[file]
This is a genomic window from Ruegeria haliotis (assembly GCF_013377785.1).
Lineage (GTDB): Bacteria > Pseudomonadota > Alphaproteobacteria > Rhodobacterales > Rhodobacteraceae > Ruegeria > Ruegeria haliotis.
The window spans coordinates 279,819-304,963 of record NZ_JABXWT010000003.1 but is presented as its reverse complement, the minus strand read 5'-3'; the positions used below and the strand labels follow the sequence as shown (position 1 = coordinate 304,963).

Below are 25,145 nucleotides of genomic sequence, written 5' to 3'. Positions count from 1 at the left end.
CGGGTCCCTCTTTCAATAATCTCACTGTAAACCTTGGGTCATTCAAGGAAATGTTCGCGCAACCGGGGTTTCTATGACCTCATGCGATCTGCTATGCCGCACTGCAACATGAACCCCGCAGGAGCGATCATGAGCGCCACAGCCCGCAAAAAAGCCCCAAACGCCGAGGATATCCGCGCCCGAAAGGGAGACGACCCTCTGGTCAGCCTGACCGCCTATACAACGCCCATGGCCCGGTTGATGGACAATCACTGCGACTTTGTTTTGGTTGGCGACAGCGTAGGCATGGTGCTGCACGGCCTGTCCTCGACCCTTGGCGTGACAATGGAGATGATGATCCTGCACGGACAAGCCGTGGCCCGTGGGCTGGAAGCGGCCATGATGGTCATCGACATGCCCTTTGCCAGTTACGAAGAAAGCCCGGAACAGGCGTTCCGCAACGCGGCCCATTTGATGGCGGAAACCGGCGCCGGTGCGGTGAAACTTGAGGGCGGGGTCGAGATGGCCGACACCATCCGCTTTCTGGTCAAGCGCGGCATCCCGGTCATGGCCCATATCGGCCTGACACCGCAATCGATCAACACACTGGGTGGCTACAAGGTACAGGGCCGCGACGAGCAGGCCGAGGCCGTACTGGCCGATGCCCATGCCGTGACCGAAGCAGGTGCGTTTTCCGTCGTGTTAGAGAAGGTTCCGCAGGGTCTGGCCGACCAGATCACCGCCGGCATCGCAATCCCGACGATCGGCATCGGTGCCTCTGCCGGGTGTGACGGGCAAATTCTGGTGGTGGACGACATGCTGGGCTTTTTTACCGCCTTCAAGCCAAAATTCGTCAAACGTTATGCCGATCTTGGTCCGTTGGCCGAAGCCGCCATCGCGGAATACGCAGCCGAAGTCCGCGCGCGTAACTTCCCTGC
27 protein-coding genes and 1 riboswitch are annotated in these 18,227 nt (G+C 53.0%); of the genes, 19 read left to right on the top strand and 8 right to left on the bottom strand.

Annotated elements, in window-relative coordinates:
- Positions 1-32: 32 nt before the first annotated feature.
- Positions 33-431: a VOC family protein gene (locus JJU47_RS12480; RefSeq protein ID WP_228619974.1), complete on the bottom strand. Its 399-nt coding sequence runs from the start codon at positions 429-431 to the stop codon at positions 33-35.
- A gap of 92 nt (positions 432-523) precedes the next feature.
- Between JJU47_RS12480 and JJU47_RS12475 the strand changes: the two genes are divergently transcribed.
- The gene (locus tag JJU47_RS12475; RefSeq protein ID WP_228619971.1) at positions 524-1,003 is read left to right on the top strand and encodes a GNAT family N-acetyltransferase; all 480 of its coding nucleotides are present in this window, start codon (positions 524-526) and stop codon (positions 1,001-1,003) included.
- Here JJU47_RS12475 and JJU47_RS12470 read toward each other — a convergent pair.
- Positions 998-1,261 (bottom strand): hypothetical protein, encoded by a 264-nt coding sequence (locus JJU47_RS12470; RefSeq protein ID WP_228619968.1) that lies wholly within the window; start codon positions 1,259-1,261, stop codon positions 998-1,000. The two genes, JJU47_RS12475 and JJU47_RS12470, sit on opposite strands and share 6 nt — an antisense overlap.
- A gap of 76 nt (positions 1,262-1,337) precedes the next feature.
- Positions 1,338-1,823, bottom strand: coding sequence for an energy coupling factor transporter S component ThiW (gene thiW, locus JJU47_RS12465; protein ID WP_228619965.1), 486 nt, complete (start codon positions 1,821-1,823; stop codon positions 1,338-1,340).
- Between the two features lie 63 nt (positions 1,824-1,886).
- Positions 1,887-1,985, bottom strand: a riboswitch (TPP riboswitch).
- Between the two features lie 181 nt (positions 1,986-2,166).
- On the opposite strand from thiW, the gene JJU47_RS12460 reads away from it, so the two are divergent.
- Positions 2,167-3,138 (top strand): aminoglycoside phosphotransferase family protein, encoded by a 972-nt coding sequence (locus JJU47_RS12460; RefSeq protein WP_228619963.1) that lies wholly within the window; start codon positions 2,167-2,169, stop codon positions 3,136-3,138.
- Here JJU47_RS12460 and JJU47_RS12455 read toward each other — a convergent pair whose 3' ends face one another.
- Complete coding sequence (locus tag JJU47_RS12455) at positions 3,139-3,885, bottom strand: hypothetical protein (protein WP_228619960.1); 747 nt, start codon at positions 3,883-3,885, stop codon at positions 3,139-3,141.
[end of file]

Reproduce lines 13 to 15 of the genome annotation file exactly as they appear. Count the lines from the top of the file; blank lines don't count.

- Here JJU47_RS12475 and JJU47_RS12470 read toward each other — a convergent pair.
- Positions 998-1,261 (bottom strand): hypothetical protein, encoded by a 264-nt coding sequence (locus JJU47_RS12470; RefSeq protein ID WP_228619968.1) that lies wholly within the window; start codon positions 1,259-1,261, stop codon positions 998-1,000. The two genes, JJU47_RS12475 and JJU47_RS12470, sit on opposite strands and share 6 nt — an antisense overlap.
- A gap of 76 nt (positions 1,262-1,337) precedes the next feature.